Cruciferous vegetables such as broccoli, cauliflower, cabbage, Brussels sprouts, bok choy, collards, broccoli sprouts, Chinese broccoli, broccoli raab, kohlrabi, mustard greens, turnip, radish, rocket, watercress, and kale all contain sulforaphane, an anti-cancer and anti-microbial compound that helps the body repair damage caused by cancer cells while slowing down their growth. Another added benefit of eating these nutrient-rich cruciferous vegetables is the decreased risk for cardiovascular diseases while providing higher levels of vitamins and minerals that are also needed to prevent or fight cancer. The sprouts of these vegetable seeds, especially broccoli sprouts, have also been shown to have anti-cancer effects.

Avoid charring meats when cooking (especially in grilling) to reduce the levels of a cancer-causing substance known as PhIP which has been associated with the development of prostate cancer in lab animals. Slow roasting, stewing, and broiling (without charring), are likely healthier ways to cook meats.

Zinc, selenium, Coenzyme Q10, vitamins C and E, vitamins K2 and D3, and the B vitamins, particularly B6, are all important for a healthy prostate, as are a number of herbs, which can also be used to treat prostate swelling and other problems as well, including Serenoa repens and Pygeum africanum.

Saw palmetto berry (Serenoa repens) has been shown to effectively diminish pain, inflammation and enlargement of the prostate, as well as to reduce urinary urgency. It may work by inhibiting DHT (dihydro-testosterone), thereby reducing its stimulation for cell multiplication. Saw palmetto has been used for centuries and is also thought to have a mild aphrodisiac effect, as well as increasing sperm production and sexual vitality.

Pygeum (Pygeum africanum) is another useful herb from an African evergreen tree, and has been shown in research to reduce prostate enlargement and inflammation; it may also help stimulate libido. Pygeum has many natural chemicals that have anti-inflammatory and other positive effects on energy and bodily functions.

Some prostate formulas also may contain other herbs like nettle, pumpkin seed extract or oil (higher in zinc and supportive of prostate health), and beta-sitosterol, a healthy fat that also supports prostate tissue. Most men over 40-50 can benefit form the regular use of a good prostate health formula to both support this organ and prevent prostate problems.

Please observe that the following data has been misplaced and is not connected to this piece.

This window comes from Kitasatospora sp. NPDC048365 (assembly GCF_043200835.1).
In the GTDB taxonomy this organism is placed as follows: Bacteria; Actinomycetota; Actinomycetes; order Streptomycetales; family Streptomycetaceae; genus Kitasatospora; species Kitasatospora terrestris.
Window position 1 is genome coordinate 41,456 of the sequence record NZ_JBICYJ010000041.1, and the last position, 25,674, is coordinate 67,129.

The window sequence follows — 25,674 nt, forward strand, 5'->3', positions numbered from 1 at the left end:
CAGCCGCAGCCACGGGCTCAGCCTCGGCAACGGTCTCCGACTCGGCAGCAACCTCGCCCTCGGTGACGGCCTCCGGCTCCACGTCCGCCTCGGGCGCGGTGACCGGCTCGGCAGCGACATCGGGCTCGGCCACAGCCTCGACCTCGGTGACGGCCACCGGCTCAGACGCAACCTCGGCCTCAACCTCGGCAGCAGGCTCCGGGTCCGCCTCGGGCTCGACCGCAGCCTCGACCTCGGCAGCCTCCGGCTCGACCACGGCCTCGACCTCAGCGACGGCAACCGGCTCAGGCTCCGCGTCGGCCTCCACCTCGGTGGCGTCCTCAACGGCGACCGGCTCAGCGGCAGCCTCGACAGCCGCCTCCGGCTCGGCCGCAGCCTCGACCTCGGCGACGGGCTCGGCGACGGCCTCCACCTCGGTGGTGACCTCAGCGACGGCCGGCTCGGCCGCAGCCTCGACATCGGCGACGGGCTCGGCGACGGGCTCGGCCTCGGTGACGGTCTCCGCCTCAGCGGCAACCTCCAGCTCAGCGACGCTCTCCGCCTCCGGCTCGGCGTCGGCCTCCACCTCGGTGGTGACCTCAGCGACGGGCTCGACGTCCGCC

These herbs and formulas work well and often can be tried before prescribing the popular drugs, such as Proscar or Flomax, which are fairly well tolerated and offer some for men with prostate enlargement or urinary symptoms.

Ultimately, it is conceivable that if we follow the aforementioned lifestyle advice, we can avoid treatment altogether and maintain both a healthy prostate and our sexual health and vigor. Long-term survival rate approaches 100% when prostate cancer is detected early. The ACS (American Cancer Society) recommends a PSA blood test and digital rectal examination be offered annually for men starting at age 50, although more recently it has been questioned whether this test actually helps in saving or prolonging lives. Men, who are not at high risk, but are between 40 and 50 years old, may want to do both tests every two-three years. Men in high risk groups, such as African American men, those with family histories of this disease, or with a history of rising PSA levels as well as altered levels of estrogen or testosterone, may want to begin testing at a younger age (i.e. 40-45 years).

It is far better to pick up any medical problems early, and this certainly applies to the prostate. A good web site to keep abreast of prostate cancer research and treatments is www.ProstateCancerFoundation.org. Check out the latest research and guidelines and Stay Healthy!

 

Photo credit:

Copyright: <a href=’https://www.123rf.com/profile_jirsak’>jirsak / 123RF Stock Photo</a>